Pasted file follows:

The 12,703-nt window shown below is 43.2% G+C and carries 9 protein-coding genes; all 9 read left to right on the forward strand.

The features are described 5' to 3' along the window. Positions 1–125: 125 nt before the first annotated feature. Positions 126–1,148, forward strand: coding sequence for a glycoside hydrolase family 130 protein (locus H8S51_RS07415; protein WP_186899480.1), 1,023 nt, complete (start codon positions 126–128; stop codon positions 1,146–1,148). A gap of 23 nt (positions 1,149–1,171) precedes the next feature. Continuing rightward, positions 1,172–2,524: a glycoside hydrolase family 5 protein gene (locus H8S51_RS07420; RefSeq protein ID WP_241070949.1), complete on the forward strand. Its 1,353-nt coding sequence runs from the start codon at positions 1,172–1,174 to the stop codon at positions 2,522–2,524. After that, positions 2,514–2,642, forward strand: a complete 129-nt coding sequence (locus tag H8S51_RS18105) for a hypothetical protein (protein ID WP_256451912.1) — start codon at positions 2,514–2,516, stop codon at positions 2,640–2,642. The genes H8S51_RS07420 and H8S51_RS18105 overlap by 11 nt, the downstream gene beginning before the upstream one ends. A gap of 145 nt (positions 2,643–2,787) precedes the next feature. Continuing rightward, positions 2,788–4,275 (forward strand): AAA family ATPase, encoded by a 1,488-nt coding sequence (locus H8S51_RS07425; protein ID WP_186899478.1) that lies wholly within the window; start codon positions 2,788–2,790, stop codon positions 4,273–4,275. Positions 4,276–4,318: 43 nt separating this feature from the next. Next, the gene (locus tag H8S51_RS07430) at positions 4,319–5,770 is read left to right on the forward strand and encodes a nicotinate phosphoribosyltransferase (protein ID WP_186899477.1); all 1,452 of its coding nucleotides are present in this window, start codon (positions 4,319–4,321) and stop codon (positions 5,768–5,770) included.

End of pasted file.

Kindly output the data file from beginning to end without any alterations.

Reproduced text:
The 12,703-nt window shown below is 43.2% G+C and carries 9 protein-coding genes; all 9 read left to right on the forward strand.

The features are described 5' to 3' along the window. Positions 1–125: 125 nt before the first annotated feature. Positions 126–1,148, forward strand: coding sequence for a glycoside hydrolase family 130 protein (locus H8S51_RS07415; protein WP_186899480.1), 1,023 nt, complete (start codon positions 126–128; stop codon positions 1,146–1,148). A gap of 23 nt (positions 1,149–1,171) precedes the next feature. Continuing rightward, positions 1,172–2,524: a glycoside hydrolase family 5 protein gene (locus H8S51_RS07420; RefSeq protein ID WP_241070949.1), complete on the forward strand. Its 1,353-nt coding sequence runs from the start codon at positions 1,172–1,174 to the stop codon at positions 2,522–2,524. After that, positions 2,514–2,642, forward strand: a complete 129-nt coding sequence (locus tag H8S51_RS18105) for a hypothetical protein (protein ID WP_256451912.1) — start codon at positions 2,514–2,516, stop codon at positions 2,640–2,642. The genes H8S51_RS07420 and H8S51_RS18105 overlap by 11 nt, the downstream gene beginning before the upstream one ends. A gap of 145 nt (positions 2,643–2,787) precedes the next feature. Continuing rightward, positions 2,788–4,275 (forward strand): AAA family ATPase, encoded by a 1,488-nt coding sequence (locus H8S51_RS07425; protein ID WP_186899478.1) that lies wholly within the window; start codon positions 2,788–2,790, stop codon positions 4,273–4,275. Positions 4,276–4,318: 43 nt separating this feature from the next. Next, the gene (locus tag H8S51_RS07430) at positions 4,319–5,770 is read left to right on the forward strand and encodes a nicotinate phosphoribosyltransferase (protein ID WP_186899477.1); all 1,452 of its coding nucleotides are present in this window, start codon (positions 4,319–4,321) and stop codon (positions 5,768–5,770) included.